GoLang - For Loop

4 minute read

In this tutorial, you will learn about “for Loop in Go Programming” with the help of example.

In Go programming, the “for” loop is a powerful construct that allows you to repeatedly execute a block of code based on a specified condition. It is a fundamental control structure that enables you to iterate over collections, perform repetitive tasks, and control program flow. In this tutorial, we will explore the basics of the “for” loop in Go programming with examples and explanations in simple and easy-to-understand language. So let’s dive in and learn about the “for” loop in Go!

Syntax:

The general syntax of the “for” loop in Go is as follows:

for initialization; condition; increment {
    // code to be executed repeatedly
}

Simple for Loop

The simplest form of the “for” loop executes a block of code repeatedly as long as a specified condition is true.

Example:

package main

import "fmt"

func main() {
    for i := 1; i <= 5; i++ {
        fmt.Println(i)
    }
}

In the example above, we have a “for” loop that starts with 'i' initialized to 1. The loop continues as long as 'i' is less than or equal to 5. In each iteration, it prints the value of 'i' using the 'fmt.Println' statement. After each iteration, the increment statement 'i++' increases the value of 'i' by 1.

Infinite Loop

You can create an infinite loop by omitting the initialization, condition, and increment statements in the “for” loop.

Example:

package main

import "fmt"

func main() {
    for {
        fmt.Println("This is an infinite loop")
    }
}

In this example, the “for” loop does not have any initialization, condition, or increment statement. Therefore, it creates an infinite loop that continuously prints “This is an infinite loop” to the console. Be cautious when using infinite loops and ensure you have a proper way to terminate them.

Range-based for Loop

The “for” loop can be used with the 'range' keyword to iterate over elements in a collection, such as an array, slice, or map.

Example:

package main

import "fmt"

func main() {
    nums := []int{1, 2, 3, 4, 5}

    for index, value := range nums {
        fmt.Printf("Index: %d, Value: %d\n", index, value)
    }
}

In this example, we have a slice of integers 'nums' containing five elements. The “for” loop with the 'range' keyword iterates over each element in 'nums'. In each iteration, it assigns the 'index' and 'value' of the current element to the variables index and value, respectively. It then prints the index and value using the 'fmt.Printf' statement.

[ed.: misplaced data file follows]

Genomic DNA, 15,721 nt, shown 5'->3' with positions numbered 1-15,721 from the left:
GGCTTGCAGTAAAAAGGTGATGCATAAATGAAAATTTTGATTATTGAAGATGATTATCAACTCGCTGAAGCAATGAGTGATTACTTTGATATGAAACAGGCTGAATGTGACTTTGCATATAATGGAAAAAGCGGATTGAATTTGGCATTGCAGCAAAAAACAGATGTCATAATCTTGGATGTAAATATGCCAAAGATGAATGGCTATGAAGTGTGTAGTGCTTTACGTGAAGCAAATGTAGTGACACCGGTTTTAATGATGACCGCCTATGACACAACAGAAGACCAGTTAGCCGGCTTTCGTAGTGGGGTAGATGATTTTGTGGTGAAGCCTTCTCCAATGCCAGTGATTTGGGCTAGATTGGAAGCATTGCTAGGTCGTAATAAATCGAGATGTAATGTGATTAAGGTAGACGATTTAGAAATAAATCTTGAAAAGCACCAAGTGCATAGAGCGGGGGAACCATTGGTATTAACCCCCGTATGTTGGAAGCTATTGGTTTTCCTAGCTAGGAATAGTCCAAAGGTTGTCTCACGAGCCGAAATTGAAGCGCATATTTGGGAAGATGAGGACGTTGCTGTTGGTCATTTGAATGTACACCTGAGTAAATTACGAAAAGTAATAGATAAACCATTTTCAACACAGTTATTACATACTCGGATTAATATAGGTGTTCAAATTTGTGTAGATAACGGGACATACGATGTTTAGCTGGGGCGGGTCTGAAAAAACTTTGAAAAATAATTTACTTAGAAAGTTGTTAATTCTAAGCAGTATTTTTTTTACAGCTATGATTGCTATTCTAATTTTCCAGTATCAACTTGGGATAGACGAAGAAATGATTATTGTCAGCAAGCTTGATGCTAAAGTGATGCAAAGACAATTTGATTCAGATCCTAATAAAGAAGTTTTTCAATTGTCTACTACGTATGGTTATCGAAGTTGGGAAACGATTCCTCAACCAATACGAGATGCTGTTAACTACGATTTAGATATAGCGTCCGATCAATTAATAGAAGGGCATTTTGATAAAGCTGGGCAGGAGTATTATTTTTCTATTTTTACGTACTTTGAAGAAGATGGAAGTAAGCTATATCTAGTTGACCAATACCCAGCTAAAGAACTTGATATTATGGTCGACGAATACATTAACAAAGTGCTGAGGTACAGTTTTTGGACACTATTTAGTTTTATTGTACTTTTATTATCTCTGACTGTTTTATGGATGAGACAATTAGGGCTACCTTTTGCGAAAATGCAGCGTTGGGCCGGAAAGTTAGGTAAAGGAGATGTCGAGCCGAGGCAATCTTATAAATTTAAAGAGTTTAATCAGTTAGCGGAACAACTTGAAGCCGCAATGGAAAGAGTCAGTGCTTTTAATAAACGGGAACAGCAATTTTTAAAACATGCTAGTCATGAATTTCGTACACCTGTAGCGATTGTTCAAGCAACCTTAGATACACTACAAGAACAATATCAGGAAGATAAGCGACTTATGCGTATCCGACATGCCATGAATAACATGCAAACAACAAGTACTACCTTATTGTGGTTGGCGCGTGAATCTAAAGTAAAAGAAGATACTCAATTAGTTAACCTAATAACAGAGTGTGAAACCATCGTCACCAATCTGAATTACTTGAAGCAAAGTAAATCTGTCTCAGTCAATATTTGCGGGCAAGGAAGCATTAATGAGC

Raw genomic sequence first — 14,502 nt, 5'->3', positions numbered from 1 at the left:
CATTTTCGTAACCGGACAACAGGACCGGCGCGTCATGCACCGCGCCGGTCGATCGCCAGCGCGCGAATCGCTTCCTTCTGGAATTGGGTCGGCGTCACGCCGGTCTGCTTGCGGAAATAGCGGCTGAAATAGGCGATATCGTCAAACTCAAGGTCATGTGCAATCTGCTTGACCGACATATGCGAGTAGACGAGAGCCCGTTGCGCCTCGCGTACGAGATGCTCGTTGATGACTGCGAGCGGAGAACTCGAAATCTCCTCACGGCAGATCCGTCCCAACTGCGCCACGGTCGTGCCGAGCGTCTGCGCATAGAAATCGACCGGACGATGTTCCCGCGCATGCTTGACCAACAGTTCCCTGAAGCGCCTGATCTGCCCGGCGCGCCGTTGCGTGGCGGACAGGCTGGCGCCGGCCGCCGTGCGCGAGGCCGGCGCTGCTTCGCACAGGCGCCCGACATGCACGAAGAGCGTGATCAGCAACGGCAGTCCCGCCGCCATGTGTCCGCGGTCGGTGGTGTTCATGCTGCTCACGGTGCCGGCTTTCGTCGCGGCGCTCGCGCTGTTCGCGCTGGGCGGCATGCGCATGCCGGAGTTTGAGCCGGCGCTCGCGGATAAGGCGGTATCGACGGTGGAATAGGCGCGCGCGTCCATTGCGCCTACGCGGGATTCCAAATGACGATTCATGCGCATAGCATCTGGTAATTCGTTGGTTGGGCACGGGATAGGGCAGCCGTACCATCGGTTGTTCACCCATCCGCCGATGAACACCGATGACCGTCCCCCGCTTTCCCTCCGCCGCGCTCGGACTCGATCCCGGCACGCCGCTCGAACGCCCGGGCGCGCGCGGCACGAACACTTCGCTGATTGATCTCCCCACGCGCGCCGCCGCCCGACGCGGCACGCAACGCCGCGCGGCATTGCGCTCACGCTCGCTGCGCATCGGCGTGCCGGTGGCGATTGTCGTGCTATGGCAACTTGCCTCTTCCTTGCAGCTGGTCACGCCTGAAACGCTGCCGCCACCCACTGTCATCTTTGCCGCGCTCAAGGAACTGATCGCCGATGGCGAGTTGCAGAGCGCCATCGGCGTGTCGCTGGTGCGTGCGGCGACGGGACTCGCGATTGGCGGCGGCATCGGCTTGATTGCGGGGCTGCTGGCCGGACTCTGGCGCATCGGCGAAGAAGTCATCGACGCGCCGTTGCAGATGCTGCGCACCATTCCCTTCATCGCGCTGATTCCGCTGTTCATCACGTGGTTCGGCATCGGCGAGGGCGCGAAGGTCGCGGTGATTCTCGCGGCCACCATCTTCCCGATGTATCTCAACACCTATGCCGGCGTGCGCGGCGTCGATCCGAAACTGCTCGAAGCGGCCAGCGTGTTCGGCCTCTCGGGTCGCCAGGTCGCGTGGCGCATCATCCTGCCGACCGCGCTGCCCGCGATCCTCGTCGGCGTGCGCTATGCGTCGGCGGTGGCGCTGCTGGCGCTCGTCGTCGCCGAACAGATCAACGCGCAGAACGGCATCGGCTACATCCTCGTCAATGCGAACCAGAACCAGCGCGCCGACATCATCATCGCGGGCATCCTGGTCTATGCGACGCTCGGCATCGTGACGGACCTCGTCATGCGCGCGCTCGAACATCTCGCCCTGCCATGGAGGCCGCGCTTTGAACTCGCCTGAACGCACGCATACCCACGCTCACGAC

Nested for Loops

You can nest one or more “for” loops within another “for” loop to create complex iterative patterns.

Example:

package main

import "fmt"

func main() {
    for i := 1; i <= 3; i++ {
        for j := 1; j <= 3; j++ {
            fmt.Printf("i: %d, j: %d\n", i, j)
        }
    }
}

In this example, we have two nested “for” loops. The outer loop iterates from 1 to 3, and the inner loop also iterates from 1 to 3. In each iteration of the inner loop, it prints the values of 'i' and 'j' using the 'fmt.Printf' statement. This creates a pattern where each value of 'i' is paired with each value of 'j', resulting in nine combinations printed to the console.

Skipping Iterations with continue

You can use the continue statement within a loop to skip the remaining code in the current iteration and move to the next iteration.

Example:

package main

import "fmt"

func main() {
    for i := 1; i <= 5; i++ {
        if i == 3 {
            continue
        }
        fmt.Println(i)
    }
}

In this example, the “for” loop iterates from 1 to 5. However, when i is equal to 3, the continue statement is executed, which skips the remaining code in that iteration. As a result, the number 3 is not printed, and the loop continues to the next iteration.

Remember to pay attention to the syntax of the “for” loop and ensure that you have a termination condition to prevent infinite loops. Experiment with different variations of the “for” loop and explore its versatility in your Go programs.

Conclusion

The “for” loop is a vital construct in Go programming that allows you to repeat a block of code based on a specified condition. In this tutorial, we explored the basics of using the “for” loop in Go with simple and easy-to-understand examples. We learned how to create a simple “for” loop with an initialization, condition, and increment statement, as well as how to create infinite loops and range-based loops.

Additionally, we discovered how to use nested “for” loops to create complex iterative patterns and how to skip iterations using the continue statement. By mastering the “for” loop, you can perform repetitive tasks, iterate over collections, and control the flow of your Go programs!

Congratulations on completing this beginner’s guide to the “for” loop in Go programming! With this knowledge, you’re now equipped to perform iterative tasks and control program flow in your Go programs. So go ahead, practice using the “for” loop, and unlock the full potential of repetitive tasks in your code!

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